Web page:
Larson, through its attorney, argued that the 1981 suit should be reopened because its decision to forego a hearing on the reasonableness of the $40,000 in attorney fees was the product of economic duress. After hearing the testimony of attorneys Keith Luymer and James Nash, who represented PCA and Larson, respectively, on December 23, 1981, and Dennis Larson, vice-president of Larson, the court denied defendant's motion to vacate.
In this appeal, Larson contends that it is entitled to a hearing on the reasonableness of the attorney fees as a matter of law and that the trial court erred in concluding that defendant's evidence did not prove a prima facie case of economic duress. We initially consider whether the trial court abused its discretion in denying defendant's motion to vacate. Abbey Plumbing & Heating, Inc. v. Brown (1977), 47 Ill.App.3d 719, 365 N.E.2d 115.
• 1 The elements of economic duress are twofold — "(1) a wrongful act and (2) the absence of the quality of mind essential to the making of a contract." Alexander v. Standard Oil Co. (1981), 97 Ill.App.3d 809, 815, 423 N.E.2d 578, 584.
• 2 Here, as in Alexander, defendant's evidence demonstrates a significant disparity in the parties' bargaining positions, but falls short of showing that plaintiff's use of its superior economic position was in any respect "wrongful." The testimony introduced at the hearing on defendant's motion to vacate fails to confirm Larson's belief that ITT Thorpe would necessarily have backed out of the bailout plan if the closing had been postponed, or that the corporation and the Larson family could not have survived at least another week on what was left of their resources. There was nothing morally or legally wrongful in PCA's insistence that defendant either litigate its dispute or pay off the lender and waive its right to a further hearing before PCA would release Larson from the confessed judgment.
Further, the fact that Larson elected the option of paying its confessed judgment in full contrary to the express advice of its counsel does not, ipso facto, establish that George Larson, Larson's president, was acting so erratically on December 23, 1981, as to now be entitled to avoid or rescind Larson's express waiver of its right to a further hearing on the reasonableness of the $40,000 in attorney fees included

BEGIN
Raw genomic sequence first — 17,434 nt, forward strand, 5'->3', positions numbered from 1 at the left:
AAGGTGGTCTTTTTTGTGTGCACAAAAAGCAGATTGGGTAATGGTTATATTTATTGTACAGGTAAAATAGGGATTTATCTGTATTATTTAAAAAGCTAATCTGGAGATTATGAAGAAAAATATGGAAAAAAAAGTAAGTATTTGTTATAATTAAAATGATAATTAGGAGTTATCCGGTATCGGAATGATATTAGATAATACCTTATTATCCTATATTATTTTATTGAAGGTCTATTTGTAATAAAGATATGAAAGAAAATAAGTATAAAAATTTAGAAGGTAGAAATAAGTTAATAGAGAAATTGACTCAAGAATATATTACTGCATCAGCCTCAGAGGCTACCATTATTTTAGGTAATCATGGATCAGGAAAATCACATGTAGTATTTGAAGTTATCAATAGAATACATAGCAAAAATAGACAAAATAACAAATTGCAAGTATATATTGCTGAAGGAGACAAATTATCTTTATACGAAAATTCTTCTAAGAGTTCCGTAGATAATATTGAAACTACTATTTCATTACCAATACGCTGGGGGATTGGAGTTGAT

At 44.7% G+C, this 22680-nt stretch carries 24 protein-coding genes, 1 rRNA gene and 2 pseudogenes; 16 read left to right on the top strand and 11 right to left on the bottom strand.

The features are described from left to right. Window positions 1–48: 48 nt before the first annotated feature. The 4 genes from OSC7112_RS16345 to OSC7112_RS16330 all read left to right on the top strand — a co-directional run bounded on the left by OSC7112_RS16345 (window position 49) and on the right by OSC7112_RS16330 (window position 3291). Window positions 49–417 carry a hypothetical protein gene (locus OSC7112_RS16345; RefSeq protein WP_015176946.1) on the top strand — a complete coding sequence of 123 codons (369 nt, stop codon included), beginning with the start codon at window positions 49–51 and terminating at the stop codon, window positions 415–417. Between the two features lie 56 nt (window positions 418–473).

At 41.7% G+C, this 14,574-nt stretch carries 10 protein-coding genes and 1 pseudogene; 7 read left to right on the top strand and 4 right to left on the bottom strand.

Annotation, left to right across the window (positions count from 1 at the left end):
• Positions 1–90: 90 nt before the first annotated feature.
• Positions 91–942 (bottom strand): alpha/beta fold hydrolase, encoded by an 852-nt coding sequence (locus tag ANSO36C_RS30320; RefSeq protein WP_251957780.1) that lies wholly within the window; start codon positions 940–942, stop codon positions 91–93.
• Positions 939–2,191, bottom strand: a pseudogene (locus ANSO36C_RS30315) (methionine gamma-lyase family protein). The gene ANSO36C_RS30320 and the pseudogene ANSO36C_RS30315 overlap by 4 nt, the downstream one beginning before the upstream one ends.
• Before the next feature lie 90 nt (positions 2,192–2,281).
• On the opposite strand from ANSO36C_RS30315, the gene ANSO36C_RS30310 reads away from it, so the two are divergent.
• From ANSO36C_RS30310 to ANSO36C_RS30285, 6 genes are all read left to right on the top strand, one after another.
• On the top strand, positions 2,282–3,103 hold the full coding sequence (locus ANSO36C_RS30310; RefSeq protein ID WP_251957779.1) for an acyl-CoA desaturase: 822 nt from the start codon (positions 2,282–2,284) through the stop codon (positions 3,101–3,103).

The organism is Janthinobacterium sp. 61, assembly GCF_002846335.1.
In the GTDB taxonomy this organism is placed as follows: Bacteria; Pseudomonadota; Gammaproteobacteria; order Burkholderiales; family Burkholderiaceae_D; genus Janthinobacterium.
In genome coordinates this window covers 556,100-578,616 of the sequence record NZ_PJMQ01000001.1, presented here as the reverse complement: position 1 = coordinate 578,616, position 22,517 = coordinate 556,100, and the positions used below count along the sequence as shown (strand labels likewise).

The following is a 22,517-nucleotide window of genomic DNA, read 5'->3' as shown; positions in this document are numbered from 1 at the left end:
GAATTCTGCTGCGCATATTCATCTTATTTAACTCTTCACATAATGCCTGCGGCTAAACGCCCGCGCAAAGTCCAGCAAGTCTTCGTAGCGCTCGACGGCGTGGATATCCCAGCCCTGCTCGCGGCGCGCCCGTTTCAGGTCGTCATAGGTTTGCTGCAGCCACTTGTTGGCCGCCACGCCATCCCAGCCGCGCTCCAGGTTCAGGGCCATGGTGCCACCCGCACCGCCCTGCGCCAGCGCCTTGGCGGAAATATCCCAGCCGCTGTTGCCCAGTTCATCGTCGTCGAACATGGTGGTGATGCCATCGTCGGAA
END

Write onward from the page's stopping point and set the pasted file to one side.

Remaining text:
It is clear from the record on appeal that the options open to Larson on that date were extensively discussed among the Larson family members and weighed by them during the course of the day. In hindsight, Larson apparently could have used better judgment in selecting among the available options. We cannot say, however, that the testimony proved that the Larsons' wills were overborne by the situation they faced that day.
We must conclude that the evidence presented in support of Larson's motion to vacate failed to establish a prima facie showing of either of the two elements for a claim of economic duress. On these facts, we cannot say that the trial court's denial of the motion to vacate constitutes an abuse of discretion.
• 3 Having so decided, we must reject as well defendant's argument in the alternative that the court erred as a matter of law in granting attorney fees in the amount of $40,000 without receiving evidence of reasonableness. PCA's complaint for judgment by confession sought attorney fees in the amount of $40,000. That amount was, as aforesaid, approved by the trial court in granting judgment for the PCA on November 16, 1981. Defendant was entitled to a hearing on the reasonableness of the fee award. (Lyons Brothers Lumber & Fuel Co. v. Shepherd (1980), 81 Ill.App.3d 213, 400 N.E.2d 975.) It is a matter of record that defendant knew of its legal right to such hearing. On December 23, 1981, the Larsons expressly waived in open court the corporation's right to the hearing it now seeks. Having waived a known right, defendant may not now attempt to revoke its waiver and revive its rights. Elmore Real Estate Improvement Co. v. Olson (1947), 332 Ill.App. 475, 76 N.E.2d 204.
For these reasons, we affirm the order of the circuit court of Henry County.
SCOTT, P.J., and STOUDER, J., concur.